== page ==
New Tank Help
So I went to my local fish store after getting my filter running right and letting the tank settle for a few days (30 gallon) and the man there (who seemed knowledgeable) told me that I should be getting 6 new fish a week...even if the tank is cycling. My first time going I got 3 serpae tetra and 3 zebra danio.
Now tomorrow will be my second week and I was looking forward to getting more fish yet I am hesitant. I don't want my fish to die.
I have been keeping on top of my readings and the amonia has been staying at about .5-1 without my doing any water changes. Nitrites read in at 0.
My tap water (we have a well) is really hard and clocks in at about 8.2 without any conditioner. So the guy at our local fish store recommended Wardley 3 in 1 water conditioner, which I bought and used in the tank. I was wondering if this ammonia level is normal? The bottle says that it neutralizes ammonia, would this have any affect on the reading or does that mean that it neutralizes the harm that high ammonia levels would have on a fish?
Also...I have an odd white residue in the tank, mainly where the filter is blowing out the filtered water, all around it is white and part of the side of the glass wall on the tank is white. Is this as a result of the conditioner? Or is it because this is a new tank?
Thanks so much. I'm new to this.
I can't say much about the limit of adding fish per week, so I'll let someone take a stab at it.
The white stuff on the tank is deposits more than likely. You're water is hard and it's common. Is it real crusty and hard? Looks clear when you first wash it off and a little shows up again once the glass dries?
If the white stuff is softer and can easily be scraped off, it's the conditioner. Like I have some of it on my cap of my bottle because I don't always rinse it if some spills down the side of the neck.
most likely the white stuff is calcium (?) deposits. i have never had them so i'mnot sure how to clean them off, but they most likely result from your hard water.
im pretty sure most people here would say that the man at the fish store is off his rocker, and that in the best interest of the fish, it's safer to cycle your tank without fish, or with straight ammonia, than with the fish. if you desire to cycle WITH fish, the danios alone would suffice, as they are hardly little fish. i would have left the tetras at the store, and I would NOT purchase any more fish to add to your tank until your tank is cycled completely. do you have a liquid test kit? these are the most accurate.
here is a thread about cycling, that might have more helpful information: http://www.fishforum.com/viewtopic.php?t=3738
The white is not hard, it wipes off as soon as I clean the glass. It is soft and can be wiped off very easily.
Now...I still have that question about the cycling tank...The bottle says that it neutralizes ammonia, would this have any affect on the reading, the cycling of the tank, or does that mean that it neutralizes the harm that high ammonia levels would have on a fish?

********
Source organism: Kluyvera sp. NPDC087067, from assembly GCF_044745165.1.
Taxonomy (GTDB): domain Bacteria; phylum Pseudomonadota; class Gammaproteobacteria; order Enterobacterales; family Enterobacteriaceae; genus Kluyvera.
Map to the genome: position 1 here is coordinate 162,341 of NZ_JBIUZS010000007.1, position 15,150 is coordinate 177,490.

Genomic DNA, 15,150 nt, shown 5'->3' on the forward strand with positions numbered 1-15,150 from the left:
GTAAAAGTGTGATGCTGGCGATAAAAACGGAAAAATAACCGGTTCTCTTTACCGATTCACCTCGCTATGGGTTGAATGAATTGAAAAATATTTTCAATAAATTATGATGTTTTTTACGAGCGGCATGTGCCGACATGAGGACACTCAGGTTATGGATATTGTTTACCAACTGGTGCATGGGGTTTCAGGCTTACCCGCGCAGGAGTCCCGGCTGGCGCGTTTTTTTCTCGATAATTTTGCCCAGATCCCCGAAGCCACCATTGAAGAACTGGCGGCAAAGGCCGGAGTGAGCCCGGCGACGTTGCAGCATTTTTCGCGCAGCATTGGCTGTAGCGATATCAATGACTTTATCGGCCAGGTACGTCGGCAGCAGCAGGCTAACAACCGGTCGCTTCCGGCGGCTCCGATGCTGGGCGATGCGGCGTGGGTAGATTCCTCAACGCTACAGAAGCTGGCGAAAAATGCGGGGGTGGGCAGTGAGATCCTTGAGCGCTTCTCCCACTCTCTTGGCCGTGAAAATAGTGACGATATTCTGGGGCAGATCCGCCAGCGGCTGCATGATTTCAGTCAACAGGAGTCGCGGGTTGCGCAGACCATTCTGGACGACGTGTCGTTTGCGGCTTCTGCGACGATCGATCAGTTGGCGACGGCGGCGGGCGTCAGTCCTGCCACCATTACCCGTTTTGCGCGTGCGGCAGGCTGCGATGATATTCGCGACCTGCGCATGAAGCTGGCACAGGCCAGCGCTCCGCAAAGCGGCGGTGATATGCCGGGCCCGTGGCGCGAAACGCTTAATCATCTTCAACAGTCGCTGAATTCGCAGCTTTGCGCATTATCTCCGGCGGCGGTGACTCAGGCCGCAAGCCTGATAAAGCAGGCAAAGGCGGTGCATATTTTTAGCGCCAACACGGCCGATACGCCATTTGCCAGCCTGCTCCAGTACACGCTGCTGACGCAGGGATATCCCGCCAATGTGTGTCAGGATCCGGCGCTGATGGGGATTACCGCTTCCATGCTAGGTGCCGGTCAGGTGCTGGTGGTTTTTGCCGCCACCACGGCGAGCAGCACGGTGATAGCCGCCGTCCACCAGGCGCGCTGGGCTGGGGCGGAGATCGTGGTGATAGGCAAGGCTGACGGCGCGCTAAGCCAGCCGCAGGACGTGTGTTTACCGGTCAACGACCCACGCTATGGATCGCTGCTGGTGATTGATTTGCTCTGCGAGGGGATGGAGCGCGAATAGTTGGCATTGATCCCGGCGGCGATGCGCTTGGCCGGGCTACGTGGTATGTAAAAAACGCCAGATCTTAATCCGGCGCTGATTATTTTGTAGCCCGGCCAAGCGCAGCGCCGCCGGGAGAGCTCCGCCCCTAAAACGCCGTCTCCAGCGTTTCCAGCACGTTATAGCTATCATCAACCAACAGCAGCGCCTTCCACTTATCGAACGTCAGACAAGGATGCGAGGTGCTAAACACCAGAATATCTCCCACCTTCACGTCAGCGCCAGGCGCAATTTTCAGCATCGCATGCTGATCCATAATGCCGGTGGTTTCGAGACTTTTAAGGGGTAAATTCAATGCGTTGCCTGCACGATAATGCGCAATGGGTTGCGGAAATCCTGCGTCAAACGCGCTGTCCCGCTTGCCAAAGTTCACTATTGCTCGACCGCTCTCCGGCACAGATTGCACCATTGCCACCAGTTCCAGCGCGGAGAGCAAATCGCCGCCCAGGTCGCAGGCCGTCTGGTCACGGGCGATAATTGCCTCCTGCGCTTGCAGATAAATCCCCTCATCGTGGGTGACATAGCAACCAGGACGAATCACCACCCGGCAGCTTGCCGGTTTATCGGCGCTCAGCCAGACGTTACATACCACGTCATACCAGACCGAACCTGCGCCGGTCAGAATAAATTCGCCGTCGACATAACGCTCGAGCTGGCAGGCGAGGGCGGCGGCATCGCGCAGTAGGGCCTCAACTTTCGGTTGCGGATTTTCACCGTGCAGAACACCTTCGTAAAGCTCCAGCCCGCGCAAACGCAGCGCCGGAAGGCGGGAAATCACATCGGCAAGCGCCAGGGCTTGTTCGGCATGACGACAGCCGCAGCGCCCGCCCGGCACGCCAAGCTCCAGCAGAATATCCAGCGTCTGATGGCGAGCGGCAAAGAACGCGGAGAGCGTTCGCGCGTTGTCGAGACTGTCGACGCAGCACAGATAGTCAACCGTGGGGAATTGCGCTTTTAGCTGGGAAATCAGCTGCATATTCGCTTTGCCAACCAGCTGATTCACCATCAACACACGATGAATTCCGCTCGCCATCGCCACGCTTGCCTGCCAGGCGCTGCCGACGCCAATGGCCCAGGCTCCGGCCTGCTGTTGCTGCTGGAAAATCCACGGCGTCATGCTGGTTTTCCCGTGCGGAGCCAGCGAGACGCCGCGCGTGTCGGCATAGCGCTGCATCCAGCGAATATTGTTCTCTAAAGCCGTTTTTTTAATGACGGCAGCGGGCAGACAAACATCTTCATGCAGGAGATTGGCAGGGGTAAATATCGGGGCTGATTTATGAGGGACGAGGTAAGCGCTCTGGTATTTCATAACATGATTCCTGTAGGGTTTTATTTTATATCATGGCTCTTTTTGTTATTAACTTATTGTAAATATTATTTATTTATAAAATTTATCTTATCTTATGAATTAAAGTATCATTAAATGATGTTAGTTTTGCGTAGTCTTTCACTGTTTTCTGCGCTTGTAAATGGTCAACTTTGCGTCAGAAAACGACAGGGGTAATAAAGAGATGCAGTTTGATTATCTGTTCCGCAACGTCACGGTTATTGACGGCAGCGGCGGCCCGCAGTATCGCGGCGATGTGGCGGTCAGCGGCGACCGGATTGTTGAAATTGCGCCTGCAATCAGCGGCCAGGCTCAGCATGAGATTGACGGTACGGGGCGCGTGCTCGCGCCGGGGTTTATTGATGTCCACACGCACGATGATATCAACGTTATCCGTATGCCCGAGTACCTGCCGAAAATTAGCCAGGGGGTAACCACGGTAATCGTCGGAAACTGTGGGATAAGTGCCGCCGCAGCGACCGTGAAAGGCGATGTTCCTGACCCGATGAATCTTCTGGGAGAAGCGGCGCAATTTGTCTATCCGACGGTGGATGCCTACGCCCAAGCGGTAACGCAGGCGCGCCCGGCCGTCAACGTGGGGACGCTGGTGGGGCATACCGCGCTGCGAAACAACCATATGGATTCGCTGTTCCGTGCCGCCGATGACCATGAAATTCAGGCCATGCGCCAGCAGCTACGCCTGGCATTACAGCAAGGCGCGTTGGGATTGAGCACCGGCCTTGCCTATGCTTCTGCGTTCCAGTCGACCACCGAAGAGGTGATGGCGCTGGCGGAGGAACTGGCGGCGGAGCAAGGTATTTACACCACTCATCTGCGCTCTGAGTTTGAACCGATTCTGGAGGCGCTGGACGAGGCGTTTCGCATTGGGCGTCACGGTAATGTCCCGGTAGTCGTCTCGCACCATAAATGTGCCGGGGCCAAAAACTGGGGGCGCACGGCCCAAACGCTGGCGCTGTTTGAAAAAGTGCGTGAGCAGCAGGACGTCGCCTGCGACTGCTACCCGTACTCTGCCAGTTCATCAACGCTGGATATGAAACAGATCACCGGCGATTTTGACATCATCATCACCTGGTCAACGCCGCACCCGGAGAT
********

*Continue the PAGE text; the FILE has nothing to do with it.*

I've never used the Wardley product before, but I know that many products designed to "neutralize" ammonia convert it to a form that safer for your fish, can still be processed by your biological filter, but will still show up on ammonia tests. The only way to really "fix" ammonia levels in your tank is to let it cycle completely. Since you've got fish in the tank, I suggest doing water changes every time the ammonia jumps above 0.25. This might prolong your cycle, but it could help keep your fish from dying. I wouldn't add any more fish until you've got steady readings of zero ammonia, zero nitrite and some positive reading of nitrate.
I have not added any fish and my ammonia readings are staying at a constant .5-1 without any water changes being done. The fish I have in there now are doing fine, nothing is changing. What does this mean for my tank cycling? Does this mean it isn't cycling?
Nitrites are at zero and ph is fine and consistant. I don't understand. Help?
To be on the safe side you should be trying to keep your ammonia readings at or below 0.25. Do a water change to help get it there. I have no familarity with the product you're using but even with it I'd try and keep the ammonia down since you're doing a fishless cycle. .5 is getting worrisome, 1.0 is dangerously high.
Your tank is cycling, just give it time. Mine took two and a half weeks to get detectable nitrites.
To help speed up the cycle and cause less stress to the fish you already have in the tank, try to get some 'established' media which will help speed up the cycle process. Mature filter media, gravel and ornaments from established tanks will help with this. You are absolutely right about not adding any more fish until your cycle is complete :)
|All times are GMT -5. The time now is 08:37 PM.|
Powered by vBulletin® Version 3.7.4
Copyright ©2000 - 2015, Jelsoft Enterprises Ltd.
Search Engine Friendly URLs by vBSEO 3.6.0 PL2